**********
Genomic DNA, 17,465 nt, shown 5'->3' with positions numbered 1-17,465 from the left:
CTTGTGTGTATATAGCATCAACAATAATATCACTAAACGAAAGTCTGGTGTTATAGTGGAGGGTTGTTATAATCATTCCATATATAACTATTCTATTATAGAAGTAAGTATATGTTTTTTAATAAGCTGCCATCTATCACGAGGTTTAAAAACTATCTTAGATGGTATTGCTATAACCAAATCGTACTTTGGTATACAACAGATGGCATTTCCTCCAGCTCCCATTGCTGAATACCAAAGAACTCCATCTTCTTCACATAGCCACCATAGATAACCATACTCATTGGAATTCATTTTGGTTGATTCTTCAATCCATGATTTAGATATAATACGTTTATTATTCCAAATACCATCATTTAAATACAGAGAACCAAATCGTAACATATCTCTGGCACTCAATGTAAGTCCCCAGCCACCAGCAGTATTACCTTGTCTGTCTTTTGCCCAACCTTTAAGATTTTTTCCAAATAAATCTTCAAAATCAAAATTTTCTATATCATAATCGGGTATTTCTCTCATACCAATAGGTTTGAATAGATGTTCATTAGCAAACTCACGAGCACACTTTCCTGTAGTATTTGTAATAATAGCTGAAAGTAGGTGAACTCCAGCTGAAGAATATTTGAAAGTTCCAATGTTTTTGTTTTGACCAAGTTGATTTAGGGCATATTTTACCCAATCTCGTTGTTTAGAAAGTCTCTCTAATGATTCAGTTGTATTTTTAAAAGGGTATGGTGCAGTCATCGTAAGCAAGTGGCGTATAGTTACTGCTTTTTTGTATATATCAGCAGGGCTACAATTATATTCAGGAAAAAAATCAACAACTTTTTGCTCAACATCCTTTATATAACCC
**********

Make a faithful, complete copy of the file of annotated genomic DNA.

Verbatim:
Genomic DNA, 17,465 nt, shown 5'->3' with positions numbered 1-17,465 from the left:
CTTGTGTGTATATAGCATCAACAATAATATCACTAAACGAAAGTCTGGTGTTATAGTGGAGGGTTGTTATAATCATTCCATATATAACTATTCTATTATAGAAGTAAGTATATGTTTTTTAATAAGCTGCCATCTATCACGAGGTTTAAAAACTATCTTAGATGGTATTGCTATAACCAAATCGTACTTTGGTATACAACAGATGGCATTTCCTCCAGCTCCCATTGCTGAATACCAAAGAACTCCATCTTCTTCACATAGCCACCATAGATAACCATACTCATTGGAATTCATTTTGGTTGATTCTTCAATCCATGATTTAGATATAATACGTTTATTATTCCAAATACCATCATTTAAATACAGAGAACCAAATCGTAACATATCTCTGGCACTCAATGTAAGTCCCCAGCCACCAGCAGTATTACCTTGTCTGTCTTTTGCCCAACCTTTAAGATTTTTTCCAAATAAATCTTCAAAATCAAAATTTTCTATATCATAATCGGGTATTTCTCTCATACCAATAGGTTTGAATAGATGTTCATTAGCAAACTCACGAGCACACTTTCCTGTAGTATTTGTAATAATAGCTGAAAGTAGGTGAACTCCAGCTGAAGAATATTTGAAAGTTCCAATGTTTTTGTTTTGACCAAGTTGATTTAGGGCATATTTTACCCAATCTCGTTGTTTAGAAAGTCTCTCTAATGATTCAGTTGTATTTTTAAAAGGGTATGGTGCAGTCATCGTAAGCAAGTGGCGTATAGTTACTGCTTTTTTGTATATATCAGCAGGGCTACAATTATATTCAGGAAAAAAATCAACAACTTTTTGCTCAACATCCTTTATATAACCC